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The San Francisco Chronicle reports on a new food traceability system called HarvestMark, which has been developed in anticipation of federal regulations that could require some sort of tracking system for the nation’s foods.

In San Joaquin County, for example, workers put stickers on watermelons, with each melon having its own 16-figure code, which establishes when and where the melon was harvested. The Chronicle writes, “The new tracing system is one example of how the private sector has responded to recent food-safety scares, such as the 2006 E. coli outbreak involving spinach. In advance of any legal mandate, a few growers have started putting HarvestMark codes on products like plastic-packaged grapes and strawberries, as well as watermelons.”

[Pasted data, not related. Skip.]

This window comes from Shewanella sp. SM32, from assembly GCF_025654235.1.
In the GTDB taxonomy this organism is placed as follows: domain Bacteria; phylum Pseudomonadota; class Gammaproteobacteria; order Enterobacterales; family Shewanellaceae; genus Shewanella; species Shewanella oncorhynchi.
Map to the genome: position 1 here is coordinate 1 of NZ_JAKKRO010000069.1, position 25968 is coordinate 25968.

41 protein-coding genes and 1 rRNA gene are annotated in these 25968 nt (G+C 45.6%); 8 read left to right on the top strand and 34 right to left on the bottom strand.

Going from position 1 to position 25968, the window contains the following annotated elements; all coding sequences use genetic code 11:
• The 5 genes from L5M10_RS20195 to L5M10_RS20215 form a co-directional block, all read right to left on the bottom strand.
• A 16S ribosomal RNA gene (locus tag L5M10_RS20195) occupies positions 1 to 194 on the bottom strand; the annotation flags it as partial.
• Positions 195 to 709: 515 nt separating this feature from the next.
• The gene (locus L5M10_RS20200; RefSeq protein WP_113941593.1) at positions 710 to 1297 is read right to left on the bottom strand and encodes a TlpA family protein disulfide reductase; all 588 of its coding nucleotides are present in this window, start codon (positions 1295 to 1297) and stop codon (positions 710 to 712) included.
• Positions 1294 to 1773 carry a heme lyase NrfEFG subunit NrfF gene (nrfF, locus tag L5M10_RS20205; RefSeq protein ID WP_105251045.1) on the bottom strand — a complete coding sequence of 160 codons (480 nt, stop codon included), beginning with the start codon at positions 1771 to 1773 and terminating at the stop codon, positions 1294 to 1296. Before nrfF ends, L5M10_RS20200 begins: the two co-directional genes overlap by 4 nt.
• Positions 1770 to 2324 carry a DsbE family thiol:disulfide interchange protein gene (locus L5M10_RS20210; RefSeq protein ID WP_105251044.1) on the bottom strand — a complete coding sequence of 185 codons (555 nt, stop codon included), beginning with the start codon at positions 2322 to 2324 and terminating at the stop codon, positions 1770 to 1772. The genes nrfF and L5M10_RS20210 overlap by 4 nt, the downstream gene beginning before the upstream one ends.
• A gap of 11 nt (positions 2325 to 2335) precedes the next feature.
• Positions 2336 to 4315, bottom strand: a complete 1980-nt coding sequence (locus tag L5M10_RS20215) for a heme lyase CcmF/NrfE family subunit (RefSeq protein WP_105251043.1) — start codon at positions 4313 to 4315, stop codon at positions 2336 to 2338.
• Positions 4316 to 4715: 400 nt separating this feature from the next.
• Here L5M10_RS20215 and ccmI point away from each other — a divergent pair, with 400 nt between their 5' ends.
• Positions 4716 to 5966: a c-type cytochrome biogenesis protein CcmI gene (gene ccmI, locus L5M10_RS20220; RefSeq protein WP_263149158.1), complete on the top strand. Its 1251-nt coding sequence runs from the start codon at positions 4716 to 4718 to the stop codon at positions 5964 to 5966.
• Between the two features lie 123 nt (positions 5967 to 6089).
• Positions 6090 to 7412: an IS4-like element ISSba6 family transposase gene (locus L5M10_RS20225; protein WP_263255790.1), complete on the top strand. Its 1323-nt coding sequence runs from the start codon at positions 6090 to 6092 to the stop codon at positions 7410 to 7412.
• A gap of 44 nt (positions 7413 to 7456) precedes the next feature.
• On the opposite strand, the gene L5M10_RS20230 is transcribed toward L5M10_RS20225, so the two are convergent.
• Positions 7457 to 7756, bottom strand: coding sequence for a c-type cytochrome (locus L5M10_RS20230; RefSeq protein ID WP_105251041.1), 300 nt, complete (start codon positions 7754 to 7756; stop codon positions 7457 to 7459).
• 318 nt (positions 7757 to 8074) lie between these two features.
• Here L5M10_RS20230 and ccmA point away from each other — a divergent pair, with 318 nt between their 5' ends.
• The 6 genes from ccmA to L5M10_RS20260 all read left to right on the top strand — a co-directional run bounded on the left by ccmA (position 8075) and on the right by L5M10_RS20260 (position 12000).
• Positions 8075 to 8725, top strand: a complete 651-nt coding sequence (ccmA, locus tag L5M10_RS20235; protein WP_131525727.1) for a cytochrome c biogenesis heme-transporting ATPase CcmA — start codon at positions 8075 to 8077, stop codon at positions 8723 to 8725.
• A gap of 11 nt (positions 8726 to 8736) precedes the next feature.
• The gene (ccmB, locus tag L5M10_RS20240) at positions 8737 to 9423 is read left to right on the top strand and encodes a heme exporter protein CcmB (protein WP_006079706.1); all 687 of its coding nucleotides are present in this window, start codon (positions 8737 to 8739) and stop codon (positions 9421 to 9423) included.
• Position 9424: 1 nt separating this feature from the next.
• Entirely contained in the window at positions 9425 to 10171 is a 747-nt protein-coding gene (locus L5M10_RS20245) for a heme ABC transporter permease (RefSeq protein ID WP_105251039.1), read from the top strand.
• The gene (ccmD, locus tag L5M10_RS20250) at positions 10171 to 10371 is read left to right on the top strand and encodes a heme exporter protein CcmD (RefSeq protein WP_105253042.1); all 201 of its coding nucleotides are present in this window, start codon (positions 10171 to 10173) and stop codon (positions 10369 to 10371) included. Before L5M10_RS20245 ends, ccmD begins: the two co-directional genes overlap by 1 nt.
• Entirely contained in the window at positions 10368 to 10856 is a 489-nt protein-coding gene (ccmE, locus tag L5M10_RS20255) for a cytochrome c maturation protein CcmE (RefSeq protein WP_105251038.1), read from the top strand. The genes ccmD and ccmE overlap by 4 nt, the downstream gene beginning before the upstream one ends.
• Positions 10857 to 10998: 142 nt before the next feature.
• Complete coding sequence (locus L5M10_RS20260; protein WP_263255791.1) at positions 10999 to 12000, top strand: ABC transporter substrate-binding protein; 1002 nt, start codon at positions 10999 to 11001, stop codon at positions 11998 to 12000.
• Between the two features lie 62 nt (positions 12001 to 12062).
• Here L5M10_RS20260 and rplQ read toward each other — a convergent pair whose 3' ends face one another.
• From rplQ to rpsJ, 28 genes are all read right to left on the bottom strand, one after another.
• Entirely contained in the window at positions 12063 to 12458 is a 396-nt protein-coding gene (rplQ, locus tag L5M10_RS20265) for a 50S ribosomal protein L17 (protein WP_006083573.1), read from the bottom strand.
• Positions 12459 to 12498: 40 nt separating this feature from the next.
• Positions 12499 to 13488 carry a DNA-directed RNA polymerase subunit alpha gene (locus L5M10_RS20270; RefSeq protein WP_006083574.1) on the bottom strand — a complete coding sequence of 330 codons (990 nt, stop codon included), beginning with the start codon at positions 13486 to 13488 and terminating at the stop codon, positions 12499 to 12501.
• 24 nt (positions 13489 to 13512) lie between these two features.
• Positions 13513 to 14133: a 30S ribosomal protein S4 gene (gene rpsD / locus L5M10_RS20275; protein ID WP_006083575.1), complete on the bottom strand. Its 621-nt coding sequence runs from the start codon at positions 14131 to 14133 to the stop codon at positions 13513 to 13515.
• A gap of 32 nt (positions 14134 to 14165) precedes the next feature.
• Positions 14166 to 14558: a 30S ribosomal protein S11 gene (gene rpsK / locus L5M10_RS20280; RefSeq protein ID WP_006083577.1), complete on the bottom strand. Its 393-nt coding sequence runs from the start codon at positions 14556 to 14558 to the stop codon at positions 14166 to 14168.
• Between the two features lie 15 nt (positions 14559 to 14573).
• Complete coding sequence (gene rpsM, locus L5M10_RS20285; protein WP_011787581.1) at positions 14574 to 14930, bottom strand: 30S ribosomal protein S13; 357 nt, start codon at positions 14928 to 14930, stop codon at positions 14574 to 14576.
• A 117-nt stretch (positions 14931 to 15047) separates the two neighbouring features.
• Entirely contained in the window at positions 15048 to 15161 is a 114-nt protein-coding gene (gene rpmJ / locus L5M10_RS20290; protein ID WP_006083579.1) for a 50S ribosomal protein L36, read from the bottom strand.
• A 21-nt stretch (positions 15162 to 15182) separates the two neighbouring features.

Not only is this information available to people within industry and government, but also to consumers, who can use the code to identify on the Internet where the fresh produce they are eating has been harvested.
KC's View:
So many people and companies try to find reasons and excuses that this kind of traceability cannot be achieved. It is good to see that some are taking the opposite approach – looking for solutions and trying to get ahead of the wave.

This is similar to other approaches that have been pointed out here on MNB, which as the use of code numbers by Terra Creta to allow people to see everything they could possibly want to know about the olive oil they are using, including seeing the olive groves from which the product emanated.

This is where things are going. If you don't get ahead of the wave, you risk getting drowned in the flood of companies that do achieve this level of transparency.